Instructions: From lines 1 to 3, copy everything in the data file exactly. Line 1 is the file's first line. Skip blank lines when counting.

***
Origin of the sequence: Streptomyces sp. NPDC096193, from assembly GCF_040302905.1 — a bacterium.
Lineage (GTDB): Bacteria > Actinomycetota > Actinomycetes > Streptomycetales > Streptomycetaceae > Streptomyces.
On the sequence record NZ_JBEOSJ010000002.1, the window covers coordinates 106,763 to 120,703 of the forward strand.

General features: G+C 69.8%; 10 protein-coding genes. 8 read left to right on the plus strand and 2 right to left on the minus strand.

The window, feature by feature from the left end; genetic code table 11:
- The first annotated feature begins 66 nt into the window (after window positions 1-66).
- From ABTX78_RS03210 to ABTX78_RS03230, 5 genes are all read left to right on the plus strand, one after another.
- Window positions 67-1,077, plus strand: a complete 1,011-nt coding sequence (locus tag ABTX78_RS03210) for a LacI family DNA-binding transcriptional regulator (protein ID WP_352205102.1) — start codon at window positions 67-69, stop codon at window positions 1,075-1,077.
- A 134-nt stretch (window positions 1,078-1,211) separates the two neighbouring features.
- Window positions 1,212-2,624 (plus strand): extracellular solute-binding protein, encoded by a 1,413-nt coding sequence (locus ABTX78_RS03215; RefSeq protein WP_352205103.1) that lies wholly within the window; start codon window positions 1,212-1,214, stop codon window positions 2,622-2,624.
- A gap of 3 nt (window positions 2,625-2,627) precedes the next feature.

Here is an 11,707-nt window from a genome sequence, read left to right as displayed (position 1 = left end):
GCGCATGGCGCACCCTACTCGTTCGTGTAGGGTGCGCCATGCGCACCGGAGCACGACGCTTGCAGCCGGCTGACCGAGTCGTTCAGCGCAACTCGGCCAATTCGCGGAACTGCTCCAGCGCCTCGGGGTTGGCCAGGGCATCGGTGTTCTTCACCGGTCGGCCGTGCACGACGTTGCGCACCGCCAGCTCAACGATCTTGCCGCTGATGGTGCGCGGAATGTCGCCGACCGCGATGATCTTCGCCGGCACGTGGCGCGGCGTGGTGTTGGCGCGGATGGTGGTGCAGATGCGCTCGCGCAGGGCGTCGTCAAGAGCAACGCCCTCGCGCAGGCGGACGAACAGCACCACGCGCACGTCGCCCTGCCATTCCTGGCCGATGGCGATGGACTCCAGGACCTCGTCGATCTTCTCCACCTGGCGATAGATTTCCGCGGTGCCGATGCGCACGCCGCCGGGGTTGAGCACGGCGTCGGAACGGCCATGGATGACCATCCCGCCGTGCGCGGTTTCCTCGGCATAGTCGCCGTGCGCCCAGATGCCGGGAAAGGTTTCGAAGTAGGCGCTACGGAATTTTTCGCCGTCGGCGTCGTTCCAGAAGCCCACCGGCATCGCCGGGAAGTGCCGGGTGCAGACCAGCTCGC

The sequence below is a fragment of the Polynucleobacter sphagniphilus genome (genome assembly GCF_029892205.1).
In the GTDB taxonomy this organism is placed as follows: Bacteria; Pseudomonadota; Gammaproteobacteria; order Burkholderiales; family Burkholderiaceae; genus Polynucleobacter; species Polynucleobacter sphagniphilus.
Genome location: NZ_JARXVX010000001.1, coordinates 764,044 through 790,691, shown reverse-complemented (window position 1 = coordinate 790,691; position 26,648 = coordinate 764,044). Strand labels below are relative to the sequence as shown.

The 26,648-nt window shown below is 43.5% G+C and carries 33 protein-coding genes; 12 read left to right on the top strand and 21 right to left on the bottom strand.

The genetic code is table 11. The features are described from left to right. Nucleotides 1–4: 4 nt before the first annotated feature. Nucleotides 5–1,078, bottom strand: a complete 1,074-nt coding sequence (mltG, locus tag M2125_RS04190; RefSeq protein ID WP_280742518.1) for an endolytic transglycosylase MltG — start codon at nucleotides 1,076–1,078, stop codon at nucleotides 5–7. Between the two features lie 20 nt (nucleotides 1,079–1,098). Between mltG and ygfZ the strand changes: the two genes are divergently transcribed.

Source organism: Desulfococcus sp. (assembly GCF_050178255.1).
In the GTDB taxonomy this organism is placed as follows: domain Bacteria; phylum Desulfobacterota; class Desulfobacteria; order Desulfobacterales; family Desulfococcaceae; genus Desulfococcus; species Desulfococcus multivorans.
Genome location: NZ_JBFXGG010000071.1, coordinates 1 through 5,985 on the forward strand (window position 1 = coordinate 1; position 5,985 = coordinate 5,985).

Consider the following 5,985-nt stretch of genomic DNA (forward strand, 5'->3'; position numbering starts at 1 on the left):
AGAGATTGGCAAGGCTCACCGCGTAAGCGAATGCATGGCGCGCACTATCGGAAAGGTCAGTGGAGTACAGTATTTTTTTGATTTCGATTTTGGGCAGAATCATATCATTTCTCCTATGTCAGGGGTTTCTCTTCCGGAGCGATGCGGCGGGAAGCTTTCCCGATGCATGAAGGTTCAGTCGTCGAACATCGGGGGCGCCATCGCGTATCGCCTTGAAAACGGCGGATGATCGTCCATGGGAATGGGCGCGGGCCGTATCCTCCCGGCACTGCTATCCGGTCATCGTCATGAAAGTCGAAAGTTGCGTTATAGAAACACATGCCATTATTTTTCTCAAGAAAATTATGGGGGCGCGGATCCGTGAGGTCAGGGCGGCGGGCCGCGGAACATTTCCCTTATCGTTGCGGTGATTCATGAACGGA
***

Origin of the sequence: Streptomyces sp. NPDC096193, from assembly GCF_040302905.1 — a bacterium.
Lineage (GTDB): Bacteria > Actinomycetota > Actinomycetes > Streptomycetales > Streptomycetaceae > Streptomyces.
On the sequence record NZ_JBEOSJ010000002.1, the window covers coordinates 106,763 to 120,703 of the forward strand.